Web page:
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Fun STEM & STEAM Crafts for Kids - Part 1/15

Forget those problem sets! Get your kids psyched about STEM and STEAM with interactive toys and crafts they can make at home. They'll be amazed to see science, technology, engineering, and math in action in a setting that feels nothing like school. Get templates and instructions at

Top 10 Things to Do in Reykjavik stars

From a vibrant art and music scene to a treasure trove of world renowned cultural and historical attractions, Reykjavík boasts endless opportunities for fun and adventure. But where best to start?  Find out in our Top 10 List of attractions found in and around Reykjavík.

Reykjavík (translated to "Smokey Bay") is the northernmost capital of the world, comprised of a population so minute that it hardly amounts to a city. But, despite being home to under 200,000 inhabitants, Reykjavík presents a wealth of sights and activities that appeal to culture, nature and nightlife enthusiasts alike.

As with any city, the choice for activity is truly plentiful; so plentiful, in fact, that no list could ever fully summarise all of the experiences on offer. The following list is recommended for those looking to relax, soak up the Icelandic culture and make memories to last a lifetime. 

10. Visit Reykjavik's Swimming Pools

From the mighty glaciers to the rolling waves of the Atlantic Ocean to the steaming geothermal pots, Iceland is a land that, in many ways, is defined by water. What better way than to connect to Icelandic culture then emulating the locals and visiting one of Reykjavik's local pools? Thanks to Iceland's renewable energy policies, the use of water in large capacities  (ie; for swimming pools/saunas) is very cheap, therefore making it a favourite past time amongst Icelanders.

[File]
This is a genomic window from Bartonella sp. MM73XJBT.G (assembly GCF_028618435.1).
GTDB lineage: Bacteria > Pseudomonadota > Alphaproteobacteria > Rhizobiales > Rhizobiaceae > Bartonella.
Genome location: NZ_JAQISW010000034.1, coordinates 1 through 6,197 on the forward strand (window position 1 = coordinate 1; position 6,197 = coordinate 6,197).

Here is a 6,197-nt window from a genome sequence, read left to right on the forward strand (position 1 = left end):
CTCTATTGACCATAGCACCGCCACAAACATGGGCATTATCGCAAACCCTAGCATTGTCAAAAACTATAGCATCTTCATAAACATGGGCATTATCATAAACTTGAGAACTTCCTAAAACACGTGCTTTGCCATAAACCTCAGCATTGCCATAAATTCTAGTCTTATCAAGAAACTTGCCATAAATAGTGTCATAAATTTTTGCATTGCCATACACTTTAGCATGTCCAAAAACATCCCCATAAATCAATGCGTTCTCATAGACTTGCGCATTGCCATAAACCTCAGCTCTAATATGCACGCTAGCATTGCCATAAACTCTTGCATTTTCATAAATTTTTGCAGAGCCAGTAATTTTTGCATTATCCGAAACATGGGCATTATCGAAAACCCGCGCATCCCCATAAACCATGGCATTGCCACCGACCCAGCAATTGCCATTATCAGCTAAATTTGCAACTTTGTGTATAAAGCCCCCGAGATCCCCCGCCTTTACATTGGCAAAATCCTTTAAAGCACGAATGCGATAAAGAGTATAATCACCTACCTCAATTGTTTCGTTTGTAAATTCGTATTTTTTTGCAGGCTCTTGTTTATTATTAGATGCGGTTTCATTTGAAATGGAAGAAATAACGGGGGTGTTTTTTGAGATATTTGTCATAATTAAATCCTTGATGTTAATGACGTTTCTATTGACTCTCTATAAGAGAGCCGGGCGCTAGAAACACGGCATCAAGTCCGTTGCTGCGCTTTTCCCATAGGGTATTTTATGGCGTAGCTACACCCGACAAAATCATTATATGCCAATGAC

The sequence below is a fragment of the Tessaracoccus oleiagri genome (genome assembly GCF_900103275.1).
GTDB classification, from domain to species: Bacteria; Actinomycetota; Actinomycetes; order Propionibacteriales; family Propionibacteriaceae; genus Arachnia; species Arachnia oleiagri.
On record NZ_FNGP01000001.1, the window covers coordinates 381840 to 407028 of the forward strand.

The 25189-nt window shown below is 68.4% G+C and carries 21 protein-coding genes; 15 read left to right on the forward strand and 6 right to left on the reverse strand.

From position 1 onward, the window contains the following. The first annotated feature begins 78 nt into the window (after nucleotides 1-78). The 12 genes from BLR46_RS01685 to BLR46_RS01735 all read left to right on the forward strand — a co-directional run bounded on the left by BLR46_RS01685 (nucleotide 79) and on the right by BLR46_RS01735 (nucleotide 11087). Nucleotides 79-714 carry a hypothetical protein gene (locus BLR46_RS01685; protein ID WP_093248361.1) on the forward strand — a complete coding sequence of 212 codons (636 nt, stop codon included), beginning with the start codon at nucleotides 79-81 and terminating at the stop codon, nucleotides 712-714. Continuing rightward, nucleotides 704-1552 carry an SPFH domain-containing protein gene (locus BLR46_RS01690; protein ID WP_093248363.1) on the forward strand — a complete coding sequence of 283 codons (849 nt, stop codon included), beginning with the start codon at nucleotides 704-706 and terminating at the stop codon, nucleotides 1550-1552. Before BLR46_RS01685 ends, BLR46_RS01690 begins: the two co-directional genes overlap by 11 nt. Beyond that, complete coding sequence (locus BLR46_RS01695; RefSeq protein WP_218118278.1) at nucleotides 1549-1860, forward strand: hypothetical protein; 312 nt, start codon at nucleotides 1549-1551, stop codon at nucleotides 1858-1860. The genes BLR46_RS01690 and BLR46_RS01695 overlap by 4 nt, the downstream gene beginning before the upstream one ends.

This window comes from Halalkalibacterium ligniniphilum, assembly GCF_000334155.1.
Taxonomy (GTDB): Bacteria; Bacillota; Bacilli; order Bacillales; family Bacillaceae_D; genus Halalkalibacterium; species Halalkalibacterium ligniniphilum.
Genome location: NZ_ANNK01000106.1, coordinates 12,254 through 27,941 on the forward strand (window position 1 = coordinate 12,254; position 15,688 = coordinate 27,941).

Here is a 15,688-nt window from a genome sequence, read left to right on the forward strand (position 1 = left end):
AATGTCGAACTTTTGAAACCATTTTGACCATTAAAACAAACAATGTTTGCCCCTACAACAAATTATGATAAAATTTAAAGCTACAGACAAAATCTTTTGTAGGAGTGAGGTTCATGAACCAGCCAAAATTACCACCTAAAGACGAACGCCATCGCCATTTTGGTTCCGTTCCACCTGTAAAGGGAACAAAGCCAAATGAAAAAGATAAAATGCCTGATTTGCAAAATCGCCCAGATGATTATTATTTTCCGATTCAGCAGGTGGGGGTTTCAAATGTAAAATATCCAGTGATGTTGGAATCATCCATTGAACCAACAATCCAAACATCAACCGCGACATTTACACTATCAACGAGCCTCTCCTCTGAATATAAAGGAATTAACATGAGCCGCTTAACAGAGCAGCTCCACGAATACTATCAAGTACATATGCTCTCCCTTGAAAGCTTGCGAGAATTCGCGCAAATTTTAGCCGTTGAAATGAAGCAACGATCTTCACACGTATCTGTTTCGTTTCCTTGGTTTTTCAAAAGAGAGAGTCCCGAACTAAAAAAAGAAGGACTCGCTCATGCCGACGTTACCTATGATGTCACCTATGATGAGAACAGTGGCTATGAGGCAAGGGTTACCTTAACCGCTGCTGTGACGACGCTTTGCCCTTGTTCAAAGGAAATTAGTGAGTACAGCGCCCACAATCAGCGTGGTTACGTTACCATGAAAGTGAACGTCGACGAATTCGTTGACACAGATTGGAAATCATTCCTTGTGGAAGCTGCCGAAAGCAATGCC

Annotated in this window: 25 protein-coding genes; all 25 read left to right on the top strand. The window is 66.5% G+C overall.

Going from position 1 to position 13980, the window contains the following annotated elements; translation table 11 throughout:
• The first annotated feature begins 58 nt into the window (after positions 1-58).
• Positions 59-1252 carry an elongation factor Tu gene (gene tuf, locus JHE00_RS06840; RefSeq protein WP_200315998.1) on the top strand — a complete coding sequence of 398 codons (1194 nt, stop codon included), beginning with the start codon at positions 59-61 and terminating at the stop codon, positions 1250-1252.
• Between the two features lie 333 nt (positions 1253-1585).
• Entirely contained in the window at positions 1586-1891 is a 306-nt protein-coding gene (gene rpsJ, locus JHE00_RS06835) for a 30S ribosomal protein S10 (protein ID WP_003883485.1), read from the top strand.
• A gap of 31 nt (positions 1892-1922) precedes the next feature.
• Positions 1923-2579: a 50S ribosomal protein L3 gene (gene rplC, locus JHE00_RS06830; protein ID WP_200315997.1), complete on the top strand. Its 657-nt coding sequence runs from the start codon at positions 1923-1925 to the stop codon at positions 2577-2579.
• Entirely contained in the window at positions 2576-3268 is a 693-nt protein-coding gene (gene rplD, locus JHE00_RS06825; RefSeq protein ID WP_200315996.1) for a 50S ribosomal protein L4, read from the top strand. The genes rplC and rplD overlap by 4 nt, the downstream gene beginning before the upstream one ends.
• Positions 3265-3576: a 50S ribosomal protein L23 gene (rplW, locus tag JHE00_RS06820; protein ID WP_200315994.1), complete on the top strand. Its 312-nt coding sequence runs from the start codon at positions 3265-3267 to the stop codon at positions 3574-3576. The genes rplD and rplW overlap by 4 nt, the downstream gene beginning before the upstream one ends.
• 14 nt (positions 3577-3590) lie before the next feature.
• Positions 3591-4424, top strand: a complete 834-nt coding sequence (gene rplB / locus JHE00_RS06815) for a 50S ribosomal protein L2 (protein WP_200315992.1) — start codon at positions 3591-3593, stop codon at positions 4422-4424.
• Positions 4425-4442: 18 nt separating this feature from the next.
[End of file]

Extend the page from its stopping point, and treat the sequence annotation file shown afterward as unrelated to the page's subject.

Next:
That passion results in 18 swimming pools being located in the greater Reykjavík area alone! Some of these pools have both an indoor and an outdoor pool, a sauna and at least one hot tub (some even have as much as 7 or 8!) Thankfully, the pools have heated water, making them accessible all year round.

Think of Icelandic swimming pools as more like a luxury spa than your everyday communal pool at home. For the entry price of only 900 ISK, this might be the cheapest spa you've ever come across. Additionally, if you're looking for something a little more natural, there is the geothermally warmed up water by Reykjavík beach, Nauthólsvík, and a small foot bath called Kvika, found by Grótta Lighthouse. Both of these small pools have free entry.

The Real Joys of Being a Mom

OK, there is the lack of sleep, vacation, and official sick days. But Motherboard Moms agree that this "job" comes with fantastic benefits. Here are some of them.


Best Parenting Books – 12 Great Books stars

Looking for the best parenting books you can find?